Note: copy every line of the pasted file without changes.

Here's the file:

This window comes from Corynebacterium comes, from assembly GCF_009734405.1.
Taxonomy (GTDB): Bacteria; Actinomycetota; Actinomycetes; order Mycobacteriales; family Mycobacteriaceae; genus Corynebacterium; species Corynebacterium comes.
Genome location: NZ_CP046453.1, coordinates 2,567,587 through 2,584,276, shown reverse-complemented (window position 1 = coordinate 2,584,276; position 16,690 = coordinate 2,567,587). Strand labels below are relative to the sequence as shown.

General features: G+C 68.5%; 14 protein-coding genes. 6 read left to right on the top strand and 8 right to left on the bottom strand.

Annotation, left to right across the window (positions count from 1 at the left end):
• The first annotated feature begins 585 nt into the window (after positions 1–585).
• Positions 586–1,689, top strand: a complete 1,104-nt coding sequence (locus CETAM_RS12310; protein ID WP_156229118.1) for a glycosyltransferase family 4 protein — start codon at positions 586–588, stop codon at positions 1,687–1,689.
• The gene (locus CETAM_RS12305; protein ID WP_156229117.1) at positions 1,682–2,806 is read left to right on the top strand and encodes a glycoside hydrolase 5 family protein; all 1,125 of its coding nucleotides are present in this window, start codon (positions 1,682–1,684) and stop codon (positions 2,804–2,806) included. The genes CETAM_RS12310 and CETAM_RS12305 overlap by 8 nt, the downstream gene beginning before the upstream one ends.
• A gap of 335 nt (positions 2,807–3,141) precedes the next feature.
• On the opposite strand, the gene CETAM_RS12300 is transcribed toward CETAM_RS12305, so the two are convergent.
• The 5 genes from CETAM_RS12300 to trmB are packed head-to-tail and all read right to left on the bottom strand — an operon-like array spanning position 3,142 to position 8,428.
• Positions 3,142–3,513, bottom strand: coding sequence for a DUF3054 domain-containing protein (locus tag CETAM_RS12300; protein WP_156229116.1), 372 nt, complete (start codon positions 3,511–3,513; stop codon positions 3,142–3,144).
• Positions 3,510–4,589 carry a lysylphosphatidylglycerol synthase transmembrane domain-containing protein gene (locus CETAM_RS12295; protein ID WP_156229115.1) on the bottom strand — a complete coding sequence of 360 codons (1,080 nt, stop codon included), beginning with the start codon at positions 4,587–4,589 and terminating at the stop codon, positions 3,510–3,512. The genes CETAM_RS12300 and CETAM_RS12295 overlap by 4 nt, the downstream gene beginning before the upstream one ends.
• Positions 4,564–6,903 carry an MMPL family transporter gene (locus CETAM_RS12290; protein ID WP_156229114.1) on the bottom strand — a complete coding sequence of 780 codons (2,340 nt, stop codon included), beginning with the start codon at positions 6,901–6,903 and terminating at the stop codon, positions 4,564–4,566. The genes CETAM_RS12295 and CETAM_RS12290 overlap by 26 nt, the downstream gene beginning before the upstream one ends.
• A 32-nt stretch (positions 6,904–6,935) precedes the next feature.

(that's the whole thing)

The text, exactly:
This window comes from Corynebacterium comes, from assembly GCF_009734405.1.
Taxonomy (GTDB): Bacteria; Actinomycetota; Actinomycetes; order Mycobacteriales; family Mycobacteriaceae; genus Corynebacterium; species Corynebacterium comes.
Genome location: NZ_CP046453.1, coordinates 2,567,587 through 2,584,276, shown reverse-complemented (window position 1 = coordinate 2,584,276; position 16,690 = coordinate 2,567,587). Strand labels below are relative to the sequence as shown.

General features: G+C 68.5%; 14 protein-coding genes. 6 read left to right on the top strand and 8 right to left on the bottom strand.

Annotation, left to right across the window (positions count from 1 at the left end):
• The first annotated feature begins 585 nt into the window (after positions 1–585).
• Positions 586–1,689, top strand: a complete 1,104-nt coding sequence (locus CETAM_RS12310; protein ID WP_156229118.1) for a glycosyltransferase family 4 protein — start codon at positions 586–588, stop codon at positions 1,687–1,689.
• The gene (locus CETAM_RS12305; protein ID WP_156229117.1) at positions 1,682–2,806 is read left to right on the top strand and encodes a glycoside hydrolase 5 family protein; all 1,125 of its coding nucleotides are present in this window, start codon (positions 1,682–1,684) and stop codon (positions 2,804–2,806) included. The genes CETAM_RS12310 and CETAM_RS12305 overlap by 8 nt, the downstream gene beginning before the upstream one ends.
• A gap of 335 nt (positions 2,807–3,141) precedes the next feature.
• On the opposite strand, the gene CETAM_RS12300 is transcribed toward CETAM_RS12305, so the two are convergent.
• The 5 genes from CETAM_RS12300 to trmB are packed head-to-tail and all read right to left on the bottom strand — an operon-like array spanning position 3,142 to position 8,428.
• Positions 3,142–3,513, bottom strand: coding sequence for a DUF3054 domain-containing protein (locus tag CETAM_RS12300; protein WP_156229116.1), 372 nt, complete (start codon positions 3,511–3,513; stop codon positions 3,142–3,144).
• Positions 3,510–4,589 carry a lysylphosphatidylglycerol synthase transmembrane domain-containing protein gene (locus CETAM_RS12295; protein ID WP_156229115.1) on the bottom strand — a complete coding sequence of 360 codons (1,080 nt, stop codon included), beginning with the start codon at positions 4,587–4,589 and terminating at the stop codon, positions 3,510–3,512. The genes CETAM_RS12300 and CETAM_RS12295 overlap by 4 nt, the downstream gene beginning before the upstream one ends.
• Positions 4,564–6,903 carry an MMPL family transporter gene (locus CETAM_RS12290; protein ID WP_156229114.1) on the bottom strand — a complete coding sequence of 780 codons (2,340 nt, stop codon included), beginning with the start codon at positions 6,901–6,903 and terminating at the stop codon, positions 4,564–4,566. The genes CETAM_RS12295 and CETAM_RS12290 overlap by 26 nt, the downstream gene beginning before the upstream one ends.
• A 32-nt stretch (positions 6,904–6,935) precedes the next feature.